The Upper Northwest Interceptor (UNWI) sewer system in Sacramento, CA is comprised of nearly 30 km (18 mi) of tunnel. The system was created to ensure both present and future sewer needs are met, particularly during severe wet weather storms when existing systems are at risk of overflowing. The UNWI system was split up into nine sections with Section 1 starting in Natomas and Section 9 ending in Citrus Heights neighborhoods. Sections 3 through 9 were completed by 2008. The system is capable of conveying up to 560 million liters (148 million gallons) of wastewater per day.
On August 22nd, 2007, Sacramento Regional County Sanitation District (SRCSD) awarded the USD $97.3 million construction contract to Traylor/Shea JV to complete Sections 1 & 2 of the UNWI Sewer Project. Traylor/Shea chose a 4.25 m (13.9 ft) Robbins EPB optimally designed for ground consisting of clay and running sand.
The Robbins EPBM was equipped with a spoke-type cutterhead and wear resistant cutterhead plates. Bentonite foam injection ports in the cutterhead allowed for stabilization of the tunnel face and smooth muck flow. Muck was removed using a 500 mm (20 in) diameter shaft-type screw conveyor emptying onto a Robbins continuous conveyor system. Two-component backfill grout was used to further stabilize ground behind segments, helping to reduce the risk of surface subsidence. The advantage of using a two-component grout was that the mixture could be pumped using a standard concrete pump, rather than the high-pressure pumps often needed with one-liquid concrete fills. By reducing the pump pressure, there was less chance of disturbing the surrounding soils.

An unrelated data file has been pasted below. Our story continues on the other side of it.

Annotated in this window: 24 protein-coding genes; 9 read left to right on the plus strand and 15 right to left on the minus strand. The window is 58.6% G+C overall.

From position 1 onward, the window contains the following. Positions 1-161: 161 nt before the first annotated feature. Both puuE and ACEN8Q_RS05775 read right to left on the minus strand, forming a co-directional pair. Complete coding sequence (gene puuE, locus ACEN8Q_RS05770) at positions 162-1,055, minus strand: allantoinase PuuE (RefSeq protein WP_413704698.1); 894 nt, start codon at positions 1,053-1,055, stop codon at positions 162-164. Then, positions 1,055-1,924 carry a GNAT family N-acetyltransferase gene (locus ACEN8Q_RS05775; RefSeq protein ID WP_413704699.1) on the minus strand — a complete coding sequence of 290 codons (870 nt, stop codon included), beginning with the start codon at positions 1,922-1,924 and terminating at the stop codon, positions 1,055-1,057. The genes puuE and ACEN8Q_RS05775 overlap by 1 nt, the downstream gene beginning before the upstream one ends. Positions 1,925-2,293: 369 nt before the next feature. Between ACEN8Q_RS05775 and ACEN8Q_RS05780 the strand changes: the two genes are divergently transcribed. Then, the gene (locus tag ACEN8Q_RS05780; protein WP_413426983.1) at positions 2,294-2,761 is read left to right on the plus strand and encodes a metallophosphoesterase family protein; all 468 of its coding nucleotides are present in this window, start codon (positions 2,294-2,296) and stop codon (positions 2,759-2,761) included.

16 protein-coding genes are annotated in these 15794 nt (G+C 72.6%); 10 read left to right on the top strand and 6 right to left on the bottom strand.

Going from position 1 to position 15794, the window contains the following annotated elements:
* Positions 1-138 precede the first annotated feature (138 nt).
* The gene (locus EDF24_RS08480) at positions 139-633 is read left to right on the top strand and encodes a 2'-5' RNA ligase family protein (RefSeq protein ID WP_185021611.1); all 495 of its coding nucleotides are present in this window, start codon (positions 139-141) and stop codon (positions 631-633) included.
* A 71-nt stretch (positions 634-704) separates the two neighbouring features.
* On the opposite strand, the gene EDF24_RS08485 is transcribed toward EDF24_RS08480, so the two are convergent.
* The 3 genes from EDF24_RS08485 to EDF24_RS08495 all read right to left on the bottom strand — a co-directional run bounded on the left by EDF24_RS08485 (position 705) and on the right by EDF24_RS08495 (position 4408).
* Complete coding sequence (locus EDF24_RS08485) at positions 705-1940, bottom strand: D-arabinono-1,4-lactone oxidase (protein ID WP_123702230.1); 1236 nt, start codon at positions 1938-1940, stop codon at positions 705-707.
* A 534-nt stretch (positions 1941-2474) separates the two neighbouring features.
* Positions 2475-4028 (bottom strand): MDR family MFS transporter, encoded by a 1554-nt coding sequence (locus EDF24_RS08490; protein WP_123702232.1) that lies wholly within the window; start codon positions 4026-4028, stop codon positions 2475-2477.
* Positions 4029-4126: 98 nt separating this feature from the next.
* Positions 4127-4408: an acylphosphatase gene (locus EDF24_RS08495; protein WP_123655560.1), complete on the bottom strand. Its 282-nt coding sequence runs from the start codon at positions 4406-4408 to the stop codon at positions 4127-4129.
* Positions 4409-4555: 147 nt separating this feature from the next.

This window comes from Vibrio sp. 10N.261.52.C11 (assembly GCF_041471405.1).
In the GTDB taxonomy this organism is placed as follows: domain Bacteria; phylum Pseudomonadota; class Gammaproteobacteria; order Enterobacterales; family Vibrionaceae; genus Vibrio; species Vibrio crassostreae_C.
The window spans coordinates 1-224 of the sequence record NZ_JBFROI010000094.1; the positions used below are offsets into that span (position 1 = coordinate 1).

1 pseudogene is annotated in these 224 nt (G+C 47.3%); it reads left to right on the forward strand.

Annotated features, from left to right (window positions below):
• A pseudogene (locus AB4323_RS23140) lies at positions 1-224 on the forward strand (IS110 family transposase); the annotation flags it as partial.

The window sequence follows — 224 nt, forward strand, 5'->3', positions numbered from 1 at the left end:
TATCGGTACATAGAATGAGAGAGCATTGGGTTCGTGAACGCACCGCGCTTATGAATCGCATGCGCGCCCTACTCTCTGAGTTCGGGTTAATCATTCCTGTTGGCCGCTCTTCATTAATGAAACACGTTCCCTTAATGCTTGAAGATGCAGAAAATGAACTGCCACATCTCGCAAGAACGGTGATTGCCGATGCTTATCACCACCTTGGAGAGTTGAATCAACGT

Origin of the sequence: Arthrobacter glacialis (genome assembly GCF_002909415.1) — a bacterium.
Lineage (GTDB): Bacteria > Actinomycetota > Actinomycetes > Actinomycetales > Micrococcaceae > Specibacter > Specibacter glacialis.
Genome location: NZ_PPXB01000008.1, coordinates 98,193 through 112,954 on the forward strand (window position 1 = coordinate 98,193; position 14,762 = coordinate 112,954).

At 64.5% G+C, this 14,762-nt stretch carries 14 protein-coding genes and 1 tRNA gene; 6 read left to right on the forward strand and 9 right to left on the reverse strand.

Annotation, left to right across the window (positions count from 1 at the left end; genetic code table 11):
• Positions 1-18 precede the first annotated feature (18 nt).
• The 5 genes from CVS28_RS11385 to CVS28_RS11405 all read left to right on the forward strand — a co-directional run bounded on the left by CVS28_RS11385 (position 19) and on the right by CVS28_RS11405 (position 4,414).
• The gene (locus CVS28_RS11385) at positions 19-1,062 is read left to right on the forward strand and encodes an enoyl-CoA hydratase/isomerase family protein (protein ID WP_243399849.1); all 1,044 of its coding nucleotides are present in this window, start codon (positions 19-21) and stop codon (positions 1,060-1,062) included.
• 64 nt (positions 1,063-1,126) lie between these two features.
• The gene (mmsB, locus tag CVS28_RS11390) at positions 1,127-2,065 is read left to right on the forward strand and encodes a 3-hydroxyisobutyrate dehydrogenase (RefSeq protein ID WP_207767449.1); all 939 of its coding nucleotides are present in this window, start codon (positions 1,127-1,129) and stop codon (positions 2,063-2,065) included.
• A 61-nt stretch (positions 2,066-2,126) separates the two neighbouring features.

The machine, which used active articulation rather than passive articulation, was able to negotiate curves down to a 400 m (1,300 ft) radius. Active articulation was chosen because it allows the front and rear shield to turn independently of the thrust cylinders, eliminating the common problem of ring deformation in curves.
The EPB began boring in January 2009 from the New Natomas Pump Station. The tunnel profile below the spring line consisted mostly of sand, while the top part of the tunnel face was primarily in clay. The tunnel invert ranged from 7 to 14 m (23 to 46 ft) below the surface, with groundwater present throughout.
To shorten construction time, Traylor/Shea and the SRCSD wanted to use a new type of tunnel liner, one never before used in the United States. Precast concrete segments 228 mm (9 in) thick were molded with embedded PVC sheets 1.8 mm (0.07 in) thick. The PVC liner protects the concrete from degradation due to corrosive sewer gases. The final result is a finished tunnel that requires no final carrier pipe, reducing time for the pipeline to become functional.
Continuous conveyors were also chosen by Traylor/Shea due to the increased efficiency, reduced startup time, and higher availability than muck cars in most situations. The conveyor system was specially designed for the 5.7 km (3.6 mi) tunnel in varying ground conditions. Features included sealed transfer points and receiving hoppers, with urethane rubber being used to seal points and minimize spillage. The foam and bentonite additives helped maintain a smooth consistency of muck which flowed on the conveyor even when significant ground water was present.
Throughout the bore, the machine achieved some of the highest rates in soft ground TBM tunneling with multiple advances of 210 m (690 ft) per week, as well as daily rates of 50 m (165 ft) in three eight-hour shifts. In addition, the continuous conveyor system operated at over 90% availability for the duration of tunneling. Boring was completed on Nov. 21, 2009, when the Robbins EPBM broke through more than two months ahead of schedule.